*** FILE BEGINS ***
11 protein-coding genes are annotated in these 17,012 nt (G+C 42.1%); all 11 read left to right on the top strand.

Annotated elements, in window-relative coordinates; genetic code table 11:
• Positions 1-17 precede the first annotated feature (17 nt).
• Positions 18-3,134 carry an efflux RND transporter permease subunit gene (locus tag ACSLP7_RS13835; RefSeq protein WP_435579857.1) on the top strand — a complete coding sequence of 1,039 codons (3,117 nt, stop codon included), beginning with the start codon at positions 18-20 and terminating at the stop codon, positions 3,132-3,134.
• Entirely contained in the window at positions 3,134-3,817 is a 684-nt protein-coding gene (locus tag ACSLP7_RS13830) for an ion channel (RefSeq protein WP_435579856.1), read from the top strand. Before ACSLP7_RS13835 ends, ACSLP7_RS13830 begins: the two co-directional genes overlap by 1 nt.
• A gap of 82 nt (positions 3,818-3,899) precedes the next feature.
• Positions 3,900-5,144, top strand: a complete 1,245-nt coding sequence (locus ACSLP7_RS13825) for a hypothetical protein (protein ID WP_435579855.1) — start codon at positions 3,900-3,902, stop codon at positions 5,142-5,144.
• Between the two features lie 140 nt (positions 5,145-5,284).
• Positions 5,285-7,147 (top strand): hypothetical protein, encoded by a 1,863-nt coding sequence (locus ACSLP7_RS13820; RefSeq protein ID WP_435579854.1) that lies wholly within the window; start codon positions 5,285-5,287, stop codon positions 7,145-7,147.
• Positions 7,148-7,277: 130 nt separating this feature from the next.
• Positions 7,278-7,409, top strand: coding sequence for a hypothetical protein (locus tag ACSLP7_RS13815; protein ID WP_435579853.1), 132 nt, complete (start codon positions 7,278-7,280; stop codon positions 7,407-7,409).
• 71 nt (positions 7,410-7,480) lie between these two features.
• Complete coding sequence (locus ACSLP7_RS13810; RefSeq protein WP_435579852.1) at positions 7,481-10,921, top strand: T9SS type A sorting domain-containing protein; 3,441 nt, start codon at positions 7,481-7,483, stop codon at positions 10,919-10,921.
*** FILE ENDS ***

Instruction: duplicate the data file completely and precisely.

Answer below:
11 protein-coding genes are annotated in these 17,012 nt (G+C 42.1%); all 11 read left to right on the top strand.

Annotated elements, in window-relative coordinates; genetic code table 11:
• Positions 1-17 precede the first annotated feature (17 nt).
• Positions 18-3,134 carry an efflux RND transporter permease subunit gene (locus tag ACSLP7_RS13835; RefSeq protein WP_435579857.1) on the top strand — a complete coding sequence of 1,039 codons (3,117 nt, stop codon included), beginning with the start codon at positions 18-20 and terminating at the stop codon, positions 3,132-3,134.
• Entirely contained in the window at positions 3,134-3,817 is a 684-nt protein-coding gene (locus tag ACSLP7_RS13830) for an ion channel (RefSeq protein WP_435579856.1), read from the top strand. Before ACSLP7_RS13835 ends, ACSLP7_RS13830 begins: the two co-directional genes overlap by 1 nt.
• A gap of 82 nt (positions 3,818-3,899) precedes the next feature.
• Positions 3,900-5,144, top strand: a complete 1,245-nt coding sequence (locus ACSLP7_RS13825) for a hypothetical protein (protein ID WP_435579855.1) — start codon at positions 3,900-3,902, stop codon at positions 5,142-5,144.
• Between the two features lie 140 nt (positions 5,145-5,284).
• Positions 5,285-7,147 (top strand): hypothetical protein, encoded by a 1,863-nt coding sequence (locus ACSLP7_RS13820; RefSeq protein ID WP_435579854.1) that lies wholly within the window; start codon positions 5,285-5,287, stop codon positions 7,145-7,147.
• Positions 7,148-7,277: 130 nt separating this feature from the next.
• Positions 7,278-7,409, top strand: coding sequence for a hypothetical protein (locus tag ACSLP7_RS13815; protein ID WP_435579853.1), 132 nt, complete (start codon positions 7,278-7,280; stop codon positions 7,407-7,409).
• 71 nt (positions 7,410-7,480) lie between these two features.
• Complete coding sequence (locus ACSLP7_RS13810; RefSeq protein WP_435579852.1) at positions 7,481-10,921, top strand: T9SS type A sorting domain-containing protein; 3,441 nt, start codon at positions 7,481-7,483, stop codon at positions 10,919-10,921.